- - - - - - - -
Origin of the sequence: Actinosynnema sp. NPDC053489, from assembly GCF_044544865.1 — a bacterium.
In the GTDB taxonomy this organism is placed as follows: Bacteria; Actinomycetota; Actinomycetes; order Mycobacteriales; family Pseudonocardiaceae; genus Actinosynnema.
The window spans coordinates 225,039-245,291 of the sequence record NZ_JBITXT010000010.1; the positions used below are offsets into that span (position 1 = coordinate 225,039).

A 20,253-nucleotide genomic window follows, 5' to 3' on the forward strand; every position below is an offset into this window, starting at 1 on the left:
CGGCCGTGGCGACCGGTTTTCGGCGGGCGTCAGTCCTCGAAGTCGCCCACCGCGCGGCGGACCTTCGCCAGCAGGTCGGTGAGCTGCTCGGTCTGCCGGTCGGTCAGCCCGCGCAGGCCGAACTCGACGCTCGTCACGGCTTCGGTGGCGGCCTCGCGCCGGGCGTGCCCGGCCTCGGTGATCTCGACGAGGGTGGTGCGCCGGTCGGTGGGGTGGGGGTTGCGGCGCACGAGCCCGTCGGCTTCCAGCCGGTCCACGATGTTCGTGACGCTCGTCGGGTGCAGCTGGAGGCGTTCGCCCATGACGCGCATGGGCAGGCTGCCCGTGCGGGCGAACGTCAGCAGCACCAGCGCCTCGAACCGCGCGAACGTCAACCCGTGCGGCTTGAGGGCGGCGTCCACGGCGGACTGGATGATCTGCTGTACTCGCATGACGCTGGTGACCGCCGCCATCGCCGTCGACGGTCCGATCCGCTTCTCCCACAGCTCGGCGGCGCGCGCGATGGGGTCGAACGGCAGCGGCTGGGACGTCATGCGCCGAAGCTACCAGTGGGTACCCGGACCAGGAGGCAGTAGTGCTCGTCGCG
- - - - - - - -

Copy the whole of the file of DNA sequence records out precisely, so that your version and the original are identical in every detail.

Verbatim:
Origin of the sequence: Actinosynnema sp. NPDC053489, from assembly GCF_044544865.1 — a bacterium.
In the GTDB taxonomy this organism is placed as follows: Bacteria; Actinomycetota; Actinomycetes; order Mycobacteriales; family Pseudonocardiaceae; genus Actinosynnema.
The window spans coordinates 225,039-245,291 of the sequence record NZ_JBITXT010000010.1; the positions used below are offsets into that span (position 1 = coordinate 225,039).

A 20,253-nucleotide genomic window follows, 5' to 3' on the forward strand; every position below is an offset into this window, starting at 1 on the left:
CGGCCGTGGCGACCGGTTTTCGGCGGGCGTCAGTCCTCGAAGTCGCCCACCGCGCGGCGGACCTTCGCCAGCAGGTCGGTGAGCTGCTCGGTCTGCCGGTCGGTCAGCCCGCGCAGGCCGAACTCGACGCTCGTCACGGCTTCGGTGGCGGCCTCGCGCCGGGCGTGCCCGGCCTCGGTGATCTCGACGAGGGTGGTGCGCCGGTCGGTGGGGTGGGGGTTGCGGCGCACGAGCCCGTCGGCTTCCAGCCGGTCCACGATGTTCGTGACGCTCGTCGGGTGCAGCTGGAGGCGTTCGCCCATGACGCGCATGGGCAGGCTGCCCGTGCGGGCGAACGTCAGCAGCACCAGCGCCTCGAACCGCGCGAACGTCAACCCGTGCGGCTTGAGGGCGGCGTCCACGGCGGACTGGATGATCTGCTGTACTCGCATGACGCTGGTGACCGCCGCCATCGCCGTCGACGGTCCGATCCGCTTCTCCCACAGCTCGGCGGCGCGCGCGATGGGGTCGAACGGCAGCGGCTGGGACGTCATGCGCCGAAGCTACCAGTGGGTACCCGGACCAGGAGGCAGTAGTGCTCGTCGCG